We analyze with Fisiorunning the tendon inflammation of the popliteal which causes an annoying pain in the knee of runners, often confused with other pathologies of the area, diverting and prolonging its healing
We have already seen the anatomy and how the popliteal muscle behind a runner’s knee works, now let’s examine its more frequent injury, differentiating it from other knee pathologies in athletes. In fact, the bandelletta syndrome, lateral meniscopathy and hamstring tendinosis can express themselves with symptoms similar to the popliteal tendinopathy.
How can the popliteal be injured while running?
His hyperactivity compared to other muscle groups it puts him at greater risk of injury. In fact theexcessive use of the muscle-tendon unit it would weaken it during the most demanding movements. These are thehyperextension of the knee with the tibia rotated internally (foot inwards); or with shear forces directed towards the outside of the knee with the tibia externally rotated. Furthermore thefoot over-pronation rotates the tibia externally and facilitates popliteal overload.
Popliteal tendinopathy: symptoms
The test that indicates, for the avoidance of doubt, a lesion of the popliteal is that of maneuver to remove the shoe with the other foot. When I rotate the foot inside to contralaterally remove the heel of the shoe from the heel I go to solicit the popliteal. In case of problems it will be impossible to do this and very painful behind the knee. During the biomechanical analysis of the Fisiorunning run we frequently notice, in the slow motion on the treadmill, the classic swath with open feet indicating popliteal dysfunction. Also present may be: acute posterolateral knee pain. At loading and climbing the stairs. Swelling and redness, sometimes edema and rarely bruising. Tendon noise (crepitus) during joint movement. Knee in flexion, with the tibia in lateral rotation and full extension almost impossible. Range of motion limited to 15-30 °. It should be considered that pure popliteal lesions are rare. They are usually associated with injuries of the cruciate, meniscal and colateral ligaments.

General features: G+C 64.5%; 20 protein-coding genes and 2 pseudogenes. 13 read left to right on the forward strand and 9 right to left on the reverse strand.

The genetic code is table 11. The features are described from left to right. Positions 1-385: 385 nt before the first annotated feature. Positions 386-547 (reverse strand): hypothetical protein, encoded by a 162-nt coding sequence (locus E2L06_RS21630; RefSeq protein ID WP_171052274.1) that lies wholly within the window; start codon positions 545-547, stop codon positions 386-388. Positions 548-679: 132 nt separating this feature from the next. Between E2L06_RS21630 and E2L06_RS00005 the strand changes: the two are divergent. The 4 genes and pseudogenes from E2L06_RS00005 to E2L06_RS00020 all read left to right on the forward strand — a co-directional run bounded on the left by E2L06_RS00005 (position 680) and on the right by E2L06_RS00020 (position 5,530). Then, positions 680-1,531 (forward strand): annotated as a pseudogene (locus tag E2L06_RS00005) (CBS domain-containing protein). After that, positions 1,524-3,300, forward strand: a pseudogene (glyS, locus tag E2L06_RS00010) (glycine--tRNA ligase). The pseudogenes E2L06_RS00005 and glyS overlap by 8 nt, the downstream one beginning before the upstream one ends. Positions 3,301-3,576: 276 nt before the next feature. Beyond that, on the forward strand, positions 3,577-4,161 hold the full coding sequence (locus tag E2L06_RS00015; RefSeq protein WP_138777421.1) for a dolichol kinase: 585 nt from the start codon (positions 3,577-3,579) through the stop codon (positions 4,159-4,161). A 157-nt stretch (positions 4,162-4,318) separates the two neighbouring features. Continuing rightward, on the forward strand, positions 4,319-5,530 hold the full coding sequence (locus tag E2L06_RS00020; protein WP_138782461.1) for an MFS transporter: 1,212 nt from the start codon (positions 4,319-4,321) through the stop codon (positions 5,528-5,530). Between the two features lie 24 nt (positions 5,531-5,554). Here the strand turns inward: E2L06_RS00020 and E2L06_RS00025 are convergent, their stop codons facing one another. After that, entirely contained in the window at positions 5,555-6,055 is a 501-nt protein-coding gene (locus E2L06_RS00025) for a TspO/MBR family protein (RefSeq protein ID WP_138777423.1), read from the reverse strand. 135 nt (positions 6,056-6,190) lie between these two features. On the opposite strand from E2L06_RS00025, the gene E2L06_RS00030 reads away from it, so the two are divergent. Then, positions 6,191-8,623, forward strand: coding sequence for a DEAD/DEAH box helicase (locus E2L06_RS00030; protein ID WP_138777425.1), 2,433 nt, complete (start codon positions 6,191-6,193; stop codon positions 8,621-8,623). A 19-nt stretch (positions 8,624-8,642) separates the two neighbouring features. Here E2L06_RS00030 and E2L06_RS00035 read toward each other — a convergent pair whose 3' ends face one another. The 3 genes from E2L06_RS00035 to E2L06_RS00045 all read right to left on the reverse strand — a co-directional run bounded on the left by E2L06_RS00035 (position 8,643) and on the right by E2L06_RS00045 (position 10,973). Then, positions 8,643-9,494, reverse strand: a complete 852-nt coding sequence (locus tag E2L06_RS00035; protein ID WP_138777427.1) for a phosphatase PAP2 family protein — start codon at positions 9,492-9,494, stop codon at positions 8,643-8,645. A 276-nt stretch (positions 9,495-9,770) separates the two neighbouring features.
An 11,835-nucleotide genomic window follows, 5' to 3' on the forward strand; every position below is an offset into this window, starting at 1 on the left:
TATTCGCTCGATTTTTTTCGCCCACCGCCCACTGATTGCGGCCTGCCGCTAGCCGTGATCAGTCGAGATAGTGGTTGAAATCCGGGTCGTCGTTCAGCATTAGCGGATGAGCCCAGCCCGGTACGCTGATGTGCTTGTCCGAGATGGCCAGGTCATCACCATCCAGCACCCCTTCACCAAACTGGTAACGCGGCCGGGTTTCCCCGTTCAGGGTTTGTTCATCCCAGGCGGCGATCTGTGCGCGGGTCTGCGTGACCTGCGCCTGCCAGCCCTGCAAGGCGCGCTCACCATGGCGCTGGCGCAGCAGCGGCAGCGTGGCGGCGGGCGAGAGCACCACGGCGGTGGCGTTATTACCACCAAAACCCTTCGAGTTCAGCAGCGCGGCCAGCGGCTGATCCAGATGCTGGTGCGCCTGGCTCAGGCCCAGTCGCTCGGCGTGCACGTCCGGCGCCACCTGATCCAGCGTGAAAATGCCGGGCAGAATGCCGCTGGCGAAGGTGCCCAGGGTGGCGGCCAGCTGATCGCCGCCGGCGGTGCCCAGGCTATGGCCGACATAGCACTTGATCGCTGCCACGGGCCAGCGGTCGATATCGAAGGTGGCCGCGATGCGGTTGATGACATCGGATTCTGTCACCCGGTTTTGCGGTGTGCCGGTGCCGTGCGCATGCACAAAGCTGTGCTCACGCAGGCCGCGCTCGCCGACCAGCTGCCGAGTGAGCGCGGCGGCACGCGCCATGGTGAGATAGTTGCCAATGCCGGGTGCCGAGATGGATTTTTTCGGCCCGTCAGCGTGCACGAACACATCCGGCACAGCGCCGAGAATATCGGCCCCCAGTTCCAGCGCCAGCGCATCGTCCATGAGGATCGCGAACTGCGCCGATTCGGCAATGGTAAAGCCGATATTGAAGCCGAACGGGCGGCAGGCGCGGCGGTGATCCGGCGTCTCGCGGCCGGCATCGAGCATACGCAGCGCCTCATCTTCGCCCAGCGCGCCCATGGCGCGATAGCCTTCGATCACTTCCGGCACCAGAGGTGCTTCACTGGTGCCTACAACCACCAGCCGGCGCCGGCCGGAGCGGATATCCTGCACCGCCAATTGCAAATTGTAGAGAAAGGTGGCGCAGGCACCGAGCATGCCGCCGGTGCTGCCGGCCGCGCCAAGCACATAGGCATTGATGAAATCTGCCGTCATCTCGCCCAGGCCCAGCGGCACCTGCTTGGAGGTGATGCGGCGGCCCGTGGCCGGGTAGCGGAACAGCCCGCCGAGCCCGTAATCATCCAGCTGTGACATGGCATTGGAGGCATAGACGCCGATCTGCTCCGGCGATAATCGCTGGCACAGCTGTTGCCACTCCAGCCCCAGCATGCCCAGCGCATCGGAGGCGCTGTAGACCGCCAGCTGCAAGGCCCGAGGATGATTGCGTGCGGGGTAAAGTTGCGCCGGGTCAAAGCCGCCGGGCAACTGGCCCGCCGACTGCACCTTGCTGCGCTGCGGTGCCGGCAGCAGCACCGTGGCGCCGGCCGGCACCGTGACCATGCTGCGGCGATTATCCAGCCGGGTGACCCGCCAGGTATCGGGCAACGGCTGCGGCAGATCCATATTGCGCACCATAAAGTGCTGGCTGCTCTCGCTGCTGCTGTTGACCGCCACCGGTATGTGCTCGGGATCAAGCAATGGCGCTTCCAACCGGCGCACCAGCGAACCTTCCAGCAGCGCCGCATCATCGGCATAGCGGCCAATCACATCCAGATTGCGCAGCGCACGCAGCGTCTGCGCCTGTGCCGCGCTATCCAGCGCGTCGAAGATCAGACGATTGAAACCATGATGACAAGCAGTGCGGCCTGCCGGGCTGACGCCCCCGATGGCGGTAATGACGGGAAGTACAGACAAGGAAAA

What causes popliteal tendinopathy?
Several scientific studies have demonstrated an increased electromyographic activation of the popliteal during sprints and downhill runs. The popliteal, together with the posterior cruciate, stabilizes the femur on the tibia in the stance phase. A shoe with a high drop urges the popliteal. As well as over pronation which acts superiorly on the rotation of the tibia. A incorrect biomechanics of the race could lead to compensation and overloading the popliteal. Increasing the risk of injury and the stop from activity. In addition to reducing performance. There muscle weakness and the poor dynamic stability (while running) increase the risk of injury.
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